The U.S. Congress this week began discussing legislation that could help stabilize the labor market for U.S. agriculture. The bill would create a new designation known as H-2C aimed at providing a legal supply of workers for U.S. farms. H-2C would replace the H-2A program, which is broadly considered to be ineffective. The new program offers new regulations for housing, transportation and touchback periods for farm workers.
Jennifer Ifft, an assistant professor in the Charles H. Dyson School of Applied Economics and Management at Cornell University, studies the impact of public policy on farm management. She says that the proposed reforms could help mitigate some – but not all – of the labor market challenges faced by U.S. farms.
“U.S. farms that use hired labor—largely fruit, vegetable and livestock farms—are facing an environment of decreasing labor supply and escalating wage costs. While immigration reform could certainly help some farms adapt, for multiple reasons, these problems are not going away.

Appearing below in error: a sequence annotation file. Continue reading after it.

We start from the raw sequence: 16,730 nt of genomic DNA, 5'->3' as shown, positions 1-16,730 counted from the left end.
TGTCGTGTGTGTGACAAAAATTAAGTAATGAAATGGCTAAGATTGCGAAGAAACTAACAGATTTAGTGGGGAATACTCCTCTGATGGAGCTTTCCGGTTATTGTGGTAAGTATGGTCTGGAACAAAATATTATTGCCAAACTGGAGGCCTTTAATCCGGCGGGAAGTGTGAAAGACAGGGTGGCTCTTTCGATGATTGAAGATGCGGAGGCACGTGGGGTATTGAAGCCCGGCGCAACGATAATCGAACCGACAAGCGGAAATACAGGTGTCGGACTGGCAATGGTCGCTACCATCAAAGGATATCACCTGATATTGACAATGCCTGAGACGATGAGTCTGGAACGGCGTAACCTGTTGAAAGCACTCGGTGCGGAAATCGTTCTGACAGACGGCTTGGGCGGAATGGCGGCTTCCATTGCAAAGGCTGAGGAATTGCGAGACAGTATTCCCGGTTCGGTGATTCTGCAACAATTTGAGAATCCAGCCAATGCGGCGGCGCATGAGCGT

“For example, two-thirds of all fruits and vegetables are produced in states with substantial scheduled minimum wage increases. Guest worker programs can provide more reliable access to labor, but generally don’t lower costs.
“For farms with sufficient capacity and resources to use a guest worker program, the proposed H2-C program may help meet their labor needs. Farms with year-round labor requirements, including dairy farms, will begin to have access to a guest worker program that meets this need. More generally, if effective, H2-C could play a role in helping U.S. agriculture adapt to the changing farm labor environment and keep certain labor-intensive farm specializations here viable.